As of 1998, the Foundation for five years has been granting awards in Jewish scholarship to complement its longer-standing awards in the arts. In 1997, it honored its second historian of American Jews: Naomi Cohen. The following year the foundation recognized the accomplishments of Arthur Aryeh Goren, also an American Jewish historian. So why should I be so excited about such an event? For several reasons. The choice of Goren indicated that historical scholarship on American Jews has attained equal footing with scholarship on other periods of Jewish history. To decide to honor one or two American Jewish historians might be a fluke, or a token -especially since the first honoree, Jacob Rader Marcus, was then approaching his 100th year and was a founder of American Jewish historical studies and the second honoree was the first woman to be recognized for scholarly achievements. To repeat the honor a second year in a row augurs the utter legitimacy of the field within the world of Jewish studies. The ceremony itself also manifested that American Jewish history had come of age. I was asked to speak about Goren‘s achievements. Although I never studied with him, I am part of the next generation of historians and my work builds quite consciously upon his books and articles. So my presence revealed the emergence of a critical chain of scholarship required for any field or discipline. In short, there exists a viable historiography of American Jews. What cheered me even more, however, were remarks given at the dinner by a young scholar, a recipient of one of the Foundation‘s dissertation scholarships. Her field of specialization is Jewish intellectual life in 19th century Galicia--a far cry from 20th century social history--but she acknowledged how much she had learned from the American Jewish historians. So the event confirmed the integration of American Jewish history into the consciousness of established Jewish scholars as well as early career scholars and it uncovered a process of transmission of learning vital to scholarly endeavor.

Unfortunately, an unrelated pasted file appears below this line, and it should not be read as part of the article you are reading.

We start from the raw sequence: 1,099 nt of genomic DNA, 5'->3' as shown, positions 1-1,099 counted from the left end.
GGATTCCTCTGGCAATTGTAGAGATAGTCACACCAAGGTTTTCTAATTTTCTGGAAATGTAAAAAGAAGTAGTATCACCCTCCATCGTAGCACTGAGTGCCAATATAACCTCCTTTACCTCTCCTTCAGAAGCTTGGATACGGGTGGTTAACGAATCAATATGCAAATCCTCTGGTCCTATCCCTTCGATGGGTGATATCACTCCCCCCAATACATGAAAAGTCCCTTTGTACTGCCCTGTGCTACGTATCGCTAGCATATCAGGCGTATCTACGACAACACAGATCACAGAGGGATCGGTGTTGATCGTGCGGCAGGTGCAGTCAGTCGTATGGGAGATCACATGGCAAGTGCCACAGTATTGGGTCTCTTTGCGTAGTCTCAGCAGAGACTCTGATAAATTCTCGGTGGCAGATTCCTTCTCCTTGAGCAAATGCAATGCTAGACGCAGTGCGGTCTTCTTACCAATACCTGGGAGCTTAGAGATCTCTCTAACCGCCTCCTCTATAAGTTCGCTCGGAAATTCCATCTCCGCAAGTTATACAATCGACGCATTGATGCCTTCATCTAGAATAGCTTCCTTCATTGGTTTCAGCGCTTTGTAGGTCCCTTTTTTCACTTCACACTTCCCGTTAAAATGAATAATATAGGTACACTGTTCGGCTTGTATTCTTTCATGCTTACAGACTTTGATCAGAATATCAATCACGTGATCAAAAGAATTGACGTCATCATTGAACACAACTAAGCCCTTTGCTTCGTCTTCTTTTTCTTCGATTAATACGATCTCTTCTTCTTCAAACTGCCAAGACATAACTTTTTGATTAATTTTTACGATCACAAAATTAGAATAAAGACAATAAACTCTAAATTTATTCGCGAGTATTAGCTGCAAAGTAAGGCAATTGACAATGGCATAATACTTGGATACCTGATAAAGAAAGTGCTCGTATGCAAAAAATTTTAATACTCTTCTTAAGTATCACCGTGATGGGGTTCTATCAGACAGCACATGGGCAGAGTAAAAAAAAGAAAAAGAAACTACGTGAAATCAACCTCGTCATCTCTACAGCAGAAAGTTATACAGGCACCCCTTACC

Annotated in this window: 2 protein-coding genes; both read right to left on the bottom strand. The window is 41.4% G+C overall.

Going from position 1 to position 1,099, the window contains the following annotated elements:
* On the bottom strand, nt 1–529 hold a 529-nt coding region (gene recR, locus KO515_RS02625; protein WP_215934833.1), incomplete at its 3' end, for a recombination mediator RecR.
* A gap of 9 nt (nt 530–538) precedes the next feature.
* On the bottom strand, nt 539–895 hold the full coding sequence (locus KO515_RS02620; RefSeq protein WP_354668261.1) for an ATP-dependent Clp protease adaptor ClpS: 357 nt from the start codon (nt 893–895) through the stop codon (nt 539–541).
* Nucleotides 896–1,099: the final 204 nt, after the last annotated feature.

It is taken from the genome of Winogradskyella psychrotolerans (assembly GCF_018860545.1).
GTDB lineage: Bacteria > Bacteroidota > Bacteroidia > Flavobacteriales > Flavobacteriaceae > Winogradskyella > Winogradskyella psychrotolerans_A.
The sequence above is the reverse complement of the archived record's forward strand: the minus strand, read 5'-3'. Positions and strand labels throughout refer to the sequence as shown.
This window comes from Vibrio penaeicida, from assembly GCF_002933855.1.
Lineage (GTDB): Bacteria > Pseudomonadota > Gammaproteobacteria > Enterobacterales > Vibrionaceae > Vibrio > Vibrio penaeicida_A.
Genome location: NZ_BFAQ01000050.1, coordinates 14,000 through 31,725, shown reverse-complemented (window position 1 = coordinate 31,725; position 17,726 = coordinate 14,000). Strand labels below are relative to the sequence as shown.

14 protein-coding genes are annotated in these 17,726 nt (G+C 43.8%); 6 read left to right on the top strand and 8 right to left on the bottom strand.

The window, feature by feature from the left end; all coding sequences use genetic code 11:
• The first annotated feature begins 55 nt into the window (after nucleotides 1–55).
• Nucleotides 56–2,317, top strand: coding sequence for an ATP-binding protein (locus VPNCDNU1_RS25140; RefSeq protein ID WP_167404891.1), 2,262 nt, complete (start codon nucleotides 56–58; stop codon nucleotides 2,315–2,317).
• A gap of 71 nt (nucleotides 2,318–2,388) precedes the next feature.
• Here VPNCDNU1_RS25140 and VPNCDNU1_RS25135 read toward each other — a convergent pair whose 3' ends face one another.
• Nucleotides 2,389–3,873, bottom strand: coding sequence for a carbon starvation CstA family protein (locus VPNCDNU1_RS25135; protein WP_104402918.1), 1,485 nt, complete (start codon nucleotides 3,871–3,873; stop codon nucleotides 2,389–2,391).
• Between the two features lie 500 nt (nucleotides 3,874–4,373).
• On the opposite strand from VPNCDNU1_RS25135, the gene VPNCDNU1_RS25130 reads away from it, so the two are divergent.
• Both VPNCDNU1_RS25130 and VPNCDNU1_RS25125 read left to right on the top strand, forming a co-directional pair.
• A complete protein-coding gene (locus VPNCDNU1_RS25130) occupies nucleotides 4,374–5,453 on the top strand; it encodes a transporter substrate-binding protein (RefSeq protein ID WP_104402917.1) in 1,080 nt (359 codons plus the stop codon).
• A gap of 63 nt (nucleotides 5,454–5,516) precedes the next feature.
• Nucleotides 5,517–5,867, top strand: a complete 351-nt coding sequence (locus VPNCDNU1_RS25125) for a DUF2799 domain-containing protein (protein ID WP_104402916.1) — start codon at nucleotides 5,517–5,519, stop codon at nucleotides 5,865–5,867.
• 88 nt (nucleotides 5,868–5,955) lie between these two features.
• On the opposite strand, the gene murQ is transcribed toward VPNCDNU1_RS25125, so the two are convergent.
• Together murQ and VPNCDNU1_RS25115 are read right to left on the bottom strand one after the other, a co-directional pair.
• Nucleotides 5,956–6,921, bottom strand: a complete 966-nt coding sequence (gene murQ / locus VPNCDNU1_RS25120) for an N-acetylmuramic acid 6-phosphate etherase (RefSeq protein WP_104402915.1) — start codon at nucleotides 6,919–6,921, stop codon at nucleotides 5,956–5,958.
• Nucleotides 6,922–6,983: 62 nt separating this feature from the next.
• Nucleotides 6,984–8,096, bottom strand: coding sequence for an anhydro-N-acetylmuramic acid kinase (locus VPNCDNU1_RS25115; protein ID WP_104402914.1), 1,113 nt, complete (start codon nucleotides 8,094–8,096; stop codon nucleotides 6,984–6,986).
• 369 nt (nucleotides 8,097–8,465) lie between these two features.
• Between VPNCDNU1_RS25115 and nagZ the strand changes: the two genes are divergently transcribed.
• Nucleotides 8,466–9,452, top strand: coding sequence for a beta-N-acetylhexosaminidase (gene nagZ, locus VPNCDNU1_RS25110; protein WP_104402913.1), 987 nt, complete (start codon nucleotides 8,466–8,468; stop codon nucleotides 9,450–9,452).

This is the good news. I might sum up the bad news with a brief conversation I had with a young historian of American women at a conference on religion in the United States held in October 1998. When I asked her whether she included religion in her introductory course on American women‘s history, she answered: only in the 19th century. When I pressed further and inquired if she included Jewish women, she replied: no. So what else is new, you might say. True. This is the old story: the challenge of what in the music world is called crossover. How do you get the study of American Jews out of its own arena and into the minds and courses of American historians? In this case, I responded to her with my usual passion and incredulity. Do you mean that with all that has been written you ignore Jewish women? How can that be? Then I bombarded her with book titles, articles and authors. Of course, I probably knew better than she did how it could be. It could be traced charitably back to her own graduate studies where Jews were absent from the syllabus. Or one could go further into a history of Jewish presence and Jewish studies in the academy. But to chart the genealogy of the problem does little to solve it. Hopefully, young scholars will crossover and raise consciousness among their colleagues. They will also need to educate them.